Exploring My Interests
My family had expected me to join them in our family construction business for a decade, and while spending time with my father in his office and occasionally joining him for meetings did provide me with some basic knowledge and piqued my interest in the effect of social groups and well-being on the workforce, but I also had a passion for Psychology. Conflicted between the two paths in front of me, I decided to pursue Psychology for my undergraduate degree, which led me to believe that doing so would mean leaving behind my interest in learning about the industries and the well-being of workforce. Eventually, with the help of my professors and extracurricular activities, I learned about organizational psychology, which allowed me to pursue both of my interests and be able to find the answers that would allow me to conduct research and test policies in the workplace to see if they had an impact on the well-being of the workforce.
I was able to participate in numerous laboratories at the University of Toronto, Mississauga. I am a research assistant in Dr. Ulrich Schimmack’s replicability lab, where I code to assess the significance of the data for the Journal of Organizational Behavior, which includes topics like work motivation and workplace social networks. That was the start of my interest in the study of social groups and workplace relationships. Additionally, I work as a research assistant in Dr. Erika Carlson's lab, where I help code participants' meta-accuracy responses. Because of the coding of replies, I saw that numerous people describe their personality traits via the eyes of their coworkers. Moreover, I work as a crisis responder with Kids Help Phone Canada, which has allowed me to strengthen my research abilities for finding resources and managing confidential information. The influence of job happiness and workplace relationships on texters' mental health piqued my interest, which made me passionate about finding ways to explore workplace relationships better. My time in the replicability lab introduced me to new concepts, but my time in Dr. Carlson's lab and as a crisis responder demonstrated how those themes are used in real life. As a result, these encounters sparked my interest in organizational psychology and demonstrated how I might combine my passions for psychology and labour relations.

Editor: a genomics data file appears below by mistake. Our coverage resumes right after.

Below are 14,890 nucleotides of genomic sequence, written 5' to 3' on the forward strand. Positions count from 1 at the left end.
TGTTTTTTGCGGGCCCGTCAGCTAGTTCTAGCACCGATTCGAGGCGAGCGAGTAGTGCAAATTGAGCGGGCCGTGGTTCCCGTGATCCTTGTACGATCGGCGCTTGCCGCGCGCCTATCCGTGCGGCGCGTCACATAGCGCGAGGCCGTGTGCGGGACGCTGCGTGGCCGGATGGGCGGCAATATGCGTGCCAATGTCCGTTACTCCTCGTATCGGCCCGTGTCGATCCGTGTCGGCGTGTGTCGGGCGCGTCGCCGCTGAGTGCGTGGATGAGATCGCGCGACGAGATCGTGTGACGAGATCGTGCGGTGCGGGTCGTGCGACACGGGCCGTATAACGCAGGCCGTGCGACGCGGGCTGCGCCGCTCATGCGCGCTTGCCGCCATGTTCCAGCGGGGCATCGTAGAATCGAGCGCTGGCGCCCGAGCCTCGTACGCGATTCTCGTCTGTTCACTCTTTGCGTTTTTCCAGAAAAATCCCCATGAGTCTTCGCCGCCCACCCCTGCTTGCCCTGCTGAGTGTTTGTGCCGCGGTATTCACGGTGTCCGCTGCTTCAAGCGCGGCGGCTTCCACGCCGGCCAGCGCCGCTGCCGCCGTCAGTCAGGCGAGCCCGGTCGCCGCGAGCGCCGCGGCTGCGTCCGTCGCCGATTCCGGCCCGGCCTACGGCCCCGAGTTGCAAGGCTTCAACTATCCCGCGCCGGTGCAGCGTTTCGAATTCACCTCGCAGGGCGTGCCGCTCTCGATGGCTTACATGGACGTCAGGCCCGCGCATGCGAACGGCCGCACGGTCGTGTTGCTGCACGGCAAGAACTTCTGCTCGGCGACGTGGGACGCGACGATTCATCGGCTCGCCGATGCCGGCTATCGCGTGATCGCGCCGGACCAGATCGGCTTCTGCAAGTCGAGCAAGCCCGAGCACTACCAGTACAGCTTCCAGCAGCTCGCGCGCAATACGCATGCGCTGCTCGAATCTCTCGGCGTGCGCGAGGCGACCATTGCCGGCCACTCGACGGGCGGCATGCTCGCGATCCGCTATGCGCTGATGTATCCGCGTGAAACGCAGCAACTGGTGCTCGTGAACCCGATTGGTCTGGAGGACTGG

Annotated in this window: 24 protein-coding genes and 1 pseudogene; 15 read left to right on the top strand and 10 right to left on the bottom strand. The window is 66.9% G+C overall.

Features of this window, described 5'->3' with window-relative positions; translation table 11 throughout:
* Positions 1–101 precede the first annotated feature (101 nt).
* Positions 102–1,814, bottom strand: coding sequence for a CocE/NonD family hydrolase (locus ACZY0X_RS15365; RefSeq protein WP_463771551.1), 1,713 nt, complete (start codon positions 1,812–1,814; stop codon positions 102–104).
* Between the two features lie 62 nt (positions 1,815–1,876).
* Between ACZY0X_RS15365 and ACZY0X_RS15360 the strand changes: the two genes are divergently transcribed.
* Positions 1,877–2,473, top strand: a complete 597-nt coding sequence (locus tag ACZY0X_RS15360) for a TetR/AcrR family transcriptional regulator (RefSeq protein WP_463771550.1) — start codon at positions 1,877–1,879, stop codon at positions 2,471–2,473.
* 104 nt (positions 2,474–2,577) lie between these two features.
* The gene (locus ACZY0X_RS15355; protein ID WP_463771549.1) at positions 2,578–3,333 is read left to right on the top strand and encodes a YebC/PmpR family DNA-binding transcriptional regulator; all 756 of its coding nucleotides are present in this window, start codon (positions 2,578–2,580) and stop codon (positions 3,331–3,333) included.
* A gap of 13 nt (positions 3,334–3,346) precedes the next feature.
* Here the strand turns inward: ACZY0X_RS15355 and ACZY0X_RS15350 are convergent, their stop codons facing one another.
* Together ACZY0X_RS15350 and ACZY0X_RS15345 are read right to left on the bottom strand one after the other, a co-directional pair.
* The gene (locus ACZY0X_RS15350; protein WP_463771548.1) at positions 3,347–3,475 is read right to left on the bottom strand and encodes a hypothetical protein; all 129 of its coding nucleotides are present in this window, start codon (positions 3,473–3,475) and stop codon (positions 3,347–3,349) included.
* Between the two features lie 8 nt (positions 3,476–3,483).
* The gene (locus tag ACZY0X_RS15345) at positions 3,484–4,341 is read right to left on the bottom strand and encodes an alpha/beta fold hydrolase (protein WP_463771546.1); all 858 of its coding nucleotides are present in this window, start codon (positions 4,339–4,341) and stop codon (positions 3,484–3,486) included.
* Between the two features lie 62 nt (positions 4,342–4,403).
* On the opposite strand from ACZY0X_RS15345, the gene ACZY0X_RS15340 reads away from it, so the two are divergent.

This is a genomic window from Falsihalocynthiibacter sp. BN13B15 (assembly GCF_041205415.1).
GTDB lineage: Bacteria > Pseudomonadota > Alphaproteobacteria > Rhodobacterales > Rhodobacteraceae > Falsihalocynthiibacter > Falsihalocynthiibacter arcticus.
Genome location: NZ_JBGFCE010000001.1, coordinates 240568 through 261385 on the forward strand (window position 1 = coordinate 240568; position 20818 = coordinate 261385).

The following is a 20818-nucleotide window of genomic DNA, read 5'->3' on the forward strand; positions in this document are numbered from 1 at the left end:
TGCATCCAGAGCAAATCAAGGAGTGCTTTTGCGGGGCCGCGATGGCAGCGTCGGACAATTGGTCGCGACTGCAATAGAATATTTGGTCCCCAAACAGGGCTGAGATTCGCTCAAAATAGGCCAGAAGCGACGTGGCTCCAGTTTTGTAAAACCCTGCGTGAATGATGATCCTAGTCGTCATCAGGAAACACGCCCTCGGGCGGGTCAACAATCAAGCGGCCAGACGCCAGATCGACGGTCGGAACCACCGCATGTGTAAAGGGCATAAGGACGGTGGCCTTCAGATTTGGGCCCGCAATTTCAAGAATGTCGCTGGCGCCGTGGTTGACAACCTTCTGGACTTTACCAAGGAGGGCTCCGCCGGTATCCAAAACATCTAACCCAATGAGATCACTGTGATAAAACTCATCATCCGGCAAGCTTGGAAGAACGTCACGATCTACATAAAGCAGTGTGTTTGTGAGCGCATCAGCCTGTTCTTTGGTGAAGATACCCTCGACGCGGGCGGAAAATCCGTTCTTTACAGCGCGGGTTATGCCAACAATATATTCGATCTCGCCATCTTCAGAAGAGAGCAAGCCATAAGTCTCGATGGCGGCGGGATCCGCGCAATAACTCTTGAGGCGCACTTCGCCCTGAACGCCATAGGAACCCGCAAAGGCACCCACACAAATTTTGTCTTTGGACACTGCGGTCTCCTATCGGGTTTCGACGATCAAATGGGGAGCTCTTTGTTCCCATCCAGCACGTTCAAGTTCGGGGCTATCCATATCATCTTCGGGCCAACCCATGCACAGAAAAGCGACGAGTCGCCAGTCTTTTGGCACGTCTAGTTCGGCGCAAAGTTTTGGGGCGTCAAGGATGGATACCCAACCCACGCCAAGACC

In 2018, I graduated from Pathways World School with an International Baccalaureate diploma and began my bachelor's degree in psychology specialist and sociology major at the University of Toronto, Mississauga (UTM). The institution offered me with numerous opportunities to participate in student-held organizations such as BossWomen, PsychTalks, and Wellness Ambassador for the Health and Counselling Center, which allowed me meet new people and expose me to a diverse culture. The country's warm welcome helped me be more open to different perspectives, work better in a team, and adjust to Canada's new unsaid norms, culminating in a desire to establish a future in the country.
My first year of university was full of new experiences, but my academic achievement was not stellar. Not only did I have to adjust to Canadian conventions, but I also had to modify my learning method in the classroom. Aside from adjusting to a new university, I was also attempting to figure out who I was in the nation, which impacted my grades. As I settled in, I developed more active learning habits, and received assistance from my lecturers my grades improved. Therefore, my persistency and adaptable persona makes me a good fit for the diverse community in Western university.
Coming from India and a first-generation graduate in my family has resulted in some perplexing and frightening experiences. I have been confused about the path I needed to follow to achieve my objectives or whom to contact for the information I needed. In other instances, I had had to deal with my family's displeasure when I chose not to pursue the typical South Asian girl's route. All my difficulties, however, have taught me the value of hard effort and self-resilience. Furthermore, focusing on psychology and engaging in various extracurricular activities have enabled me to acquire time management skills and form relationships that will help me operate in a competitive and high-pressure atmosphere. As a result, I am confident that the university's various communities will welcome me as one of their own and that I will receive and offer assistance to my classmates and the community.
After earning a master's degree, I plan to continue my studies in the subject of workplace well-being, which will enable me to pursue my long-term objective of testing and recommending new policies on how positive workplace improvements and interpersonal interactions influence the workforce. As a result, studying Industrial/Organizational Psychology under Dr. M. Blair Evans will help me make better job decisions in the future. I believe I have the necessary research, coding, and analysis skills to assist and contribute to Mr. Evans' study. I have worked in numerous laboratories and completed an independent research project. Studying at the Western University of repute will empower me with relevant skills for a dynamic future ahead.